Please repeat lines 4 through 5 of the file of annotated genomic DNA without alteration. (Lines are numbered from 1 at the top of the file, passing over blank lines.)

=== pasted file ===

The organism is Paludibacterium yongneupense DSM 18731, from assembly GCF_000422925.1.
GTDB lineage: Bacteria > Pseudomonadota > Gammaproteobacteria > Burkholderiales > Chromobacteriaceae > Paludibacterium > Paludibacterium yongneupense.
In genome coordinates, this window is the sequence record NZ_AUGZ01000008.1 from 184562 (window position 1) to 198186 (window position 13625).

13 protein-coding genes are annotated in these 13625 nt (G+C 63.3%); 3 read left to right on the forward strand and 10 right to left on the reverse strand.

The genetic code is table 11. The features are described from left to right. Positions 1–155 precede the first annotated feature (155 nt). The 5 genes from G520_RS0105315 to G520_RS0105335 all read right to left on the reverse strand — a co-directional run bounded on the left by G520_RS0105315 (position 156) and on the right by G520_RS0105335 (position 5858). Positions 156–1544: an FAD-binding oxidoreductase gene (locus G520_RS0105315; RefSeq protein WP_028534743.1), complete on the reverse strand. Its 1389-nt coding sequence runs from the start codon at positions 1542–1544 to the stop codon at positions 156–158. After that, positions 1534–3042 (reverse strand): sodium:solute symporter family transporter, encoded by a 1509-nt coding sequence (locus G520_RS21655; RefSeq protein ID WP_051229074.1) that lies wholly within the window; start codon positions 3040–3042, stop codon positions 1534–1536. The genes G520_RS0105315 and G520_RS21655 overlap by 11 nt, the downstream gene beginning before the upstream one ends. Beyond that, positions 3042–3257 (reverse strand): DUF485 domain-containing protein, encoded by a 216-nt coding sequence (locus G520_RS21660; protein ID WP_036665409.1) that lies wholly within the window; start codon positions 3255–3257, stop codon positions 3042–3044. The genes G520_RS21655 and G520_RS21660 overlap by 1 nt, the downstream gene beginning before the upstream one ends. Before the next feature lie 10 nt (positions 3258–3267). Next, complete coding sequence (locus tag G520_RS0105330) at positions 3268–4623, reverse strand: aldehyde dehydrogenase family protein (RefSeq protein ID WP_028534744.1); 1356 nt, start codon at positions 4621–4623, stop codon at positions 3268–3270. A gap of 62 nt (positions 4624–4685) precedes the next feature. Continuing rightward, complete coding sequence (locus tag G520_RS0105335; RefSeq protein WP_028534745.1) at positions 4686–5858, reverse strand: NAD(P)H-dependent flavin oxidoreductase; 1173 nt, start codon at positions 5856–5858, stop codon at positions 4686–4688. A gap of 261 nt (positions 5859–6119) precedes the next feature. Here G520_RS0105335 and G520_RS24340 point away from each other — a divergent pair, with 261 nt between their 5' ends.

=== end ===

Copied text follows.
13 protein-coding genes are annotated in these 13625 nt (G+C 63.3%); 3 read left to right on the forward strand and 10 right to left on the reverse strand.

The genetic code is table 11. The features are described from left to right. Positions 1–155 precede the first annotated feature (155 nt). The 5 genes from G520_RS0105315 to G520_RS0105335 all read right to left on the reverse strand — a co-directional run bounded on the left by G520_RS0105315 (position 156) and on the right by G520_RS0105335 (position 5858). Positions 156–1544: an FAD-binding oxidoreductase gene (locus G520_RS0105315; RefSeq protein WP_028534743.1), complete on the reverse strand. Its 1389-nt coding sequence runs from the start codon at positions 1542–1544 to the stop codon at positions 156–158. After that, positions 1534–3042 (reverse strand): sodium:solute symporter family transporter, encoded by a 1509-nt coding sequence (locus G520_RS21655; RefSeq protein ID WP_051229074.1) that lies wholly within the window; start codon positions 3040–3042, stop codon positions 1534–1536. The genes G520_RS0105315 and G520_RS21655 overlap by 11 nt, the downstream gene beginning before the upstream one ends. Beyond that, positions 3042–3257 (reverse strand): DUF485 domain-containing protein, encoded by a 216-nt coding sequence (locus G520_RS21660; protein ID WP_036665409.1) that lies wholly within the window; start codon positions 3255–3257, stop codon positions 3042–3044. The genes G520_RS21655 and G520_RS21660 overlap by 1 nt, the downstream gene beginning before the upstream one ends. Before the next feature lie 10 nt (positions 3258–3267). Next, complete coding sequence (locus tag G520_RS0105330) at positions 3268–4623, reverse strand: aldehyde dehydrogenase family protein (RefSeq protein ID WP_028534744.1); 1356 nt, start codon at positions 4621–4623, stop codon at positions 3268–3270. A gap of 62 nt (positions 4624–4685) precedes the next feature. Continuing rightward, complete coding sequence (locus tag G520_RS0105335; RefSeq protein WP_028534745.1) at positions 4686–5858, reverse strand: NAD(P)H-dependent flavin oxidoreductase; 1173 nt, start codon at positions 5856–5858, stop codon at positions 4686–4688. A gap of 261 nt (positions 5859–6119) precedes the next feature. Here G520_RS0105335 and G520_RS24340 point away from each other — a divergent pair, with 261 nt between their 5' ends.